Mollom users add value that makes the service more attractive to paid customers and ups the chance that they might choose Mollom over competing services, such as Akismet. Of course Buytaert concedes that “the value of a free user probably declines as you get more of them and the business becomes stronger.”
I believe he is referring to their marketing value — the more users you have, paid or free, the more potential brand ambassadors and the greater the chance of word-of-mouth success — but taken in context with Frind’s statement about costs skyrocketing with user numbers, the value of free users almost certainly declines the more of them you get.
Extracting value in the way Mollom does from freeloaders is one way to raise the conversion ratio, but it won’t work for every business. The other way is the find the sweet spot for the free version that offers just enough to keep people interested, but not enough that they’ll never upgrade. Finding that sweet spot requires experimentation and knowing what people will pay for.
In August, I wrote a blog post titled “Better Than Free,” in which I printed advice from Michael Galpert, one of the founders of online image editing tool suite Aviary (our coverage), about what people will pay for. I’ll reprint that advice below.
- Convenience – People are lazy, says Galpert, which is why they’ll still pay for music tracks on iTunes, rather than get it from a P2P network. If you can offer them convenience over free alternatives, they’ll pay for it.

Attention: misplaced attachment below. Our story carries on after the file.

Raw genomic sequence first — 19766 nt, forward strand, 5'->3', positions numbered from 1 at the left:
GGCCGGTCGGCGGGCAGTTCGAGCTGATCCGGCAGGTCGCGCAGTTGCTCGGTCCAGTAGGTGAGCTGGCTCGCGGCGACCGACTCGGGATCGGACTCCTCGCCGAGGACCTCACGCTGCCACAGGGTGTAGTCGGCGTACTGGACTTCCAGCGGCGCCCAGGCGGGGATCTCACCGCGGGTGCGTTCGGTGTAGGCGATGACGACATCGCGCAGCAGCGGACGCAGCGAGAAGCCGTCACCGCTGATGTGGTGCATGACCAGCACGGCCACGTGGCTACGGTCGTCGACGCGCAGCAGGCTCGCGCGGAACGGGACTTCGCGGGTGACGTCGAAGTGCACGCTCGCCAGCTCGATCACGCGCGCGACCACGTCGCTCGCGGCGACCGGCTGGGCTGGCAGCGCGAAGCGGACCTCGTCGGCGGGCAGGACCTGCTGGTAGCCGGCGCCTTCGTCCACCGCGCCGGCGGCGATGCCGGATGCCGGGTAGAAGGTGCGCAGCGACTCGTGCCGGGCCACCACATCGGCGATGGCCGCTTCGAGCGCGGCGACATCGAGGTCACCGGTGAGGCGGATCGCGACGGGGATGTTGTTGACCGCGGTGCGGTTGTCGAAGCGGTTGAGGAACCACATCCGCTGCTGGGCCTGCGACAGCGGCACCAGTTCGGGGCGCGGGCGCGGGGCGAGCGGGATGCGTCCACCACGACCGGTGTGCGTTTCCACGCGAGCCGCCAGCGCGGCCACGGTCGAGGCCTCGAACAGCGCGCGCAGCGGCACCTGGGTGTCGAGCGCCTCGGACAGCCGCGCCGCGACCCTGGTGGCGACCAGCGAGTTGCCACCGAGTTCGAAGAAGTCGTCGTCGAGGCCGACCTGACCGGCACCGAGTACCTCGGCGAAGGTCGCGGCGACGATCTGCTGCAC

- Quality – Access to higher quality content, products, support, or community features is something that people are willing to pay for. If a subscription fee keeps spammers out of a forum and makes it more attractive to industry professionals, then people will be willing to pony up the dough, for example.
- Additional Functionality – Galpert cites 37signals, who have pioneered the “freemium” model on the web by giving away a free appetizer, but charging for the full meal. The danger, as Allen Stern points out, is knowing how much to give out so that your pay product is still an attractive upgrade for enough users.
- Customization – Customization is a great value-added feature for many products, and people are willing to pay for it. Galpert uses WordPress.com as an example. The site offers free blogs for anyone, but to customize the CSS or use your own domain name you have to fork over some cash.
- Privacy – While privacy should be built into any service at any pay level, additional layers of privacy are something that people will pay for. Galpert talks about GoDaddy, which offers a premium service that allows people to mask their information on WHOIS searches.
What sorts of things can you offer your users to turn them into paying customers and reap the benefits of free?
Josh Catone joined Mashable in May 2009 and is Executive Director of Editorial Projects. Before joining Mashable, Josh was the Lead Writer at ReadWriteWeb, the Lead Blogger at SitePoint, and the Community Evangelist at DandyID.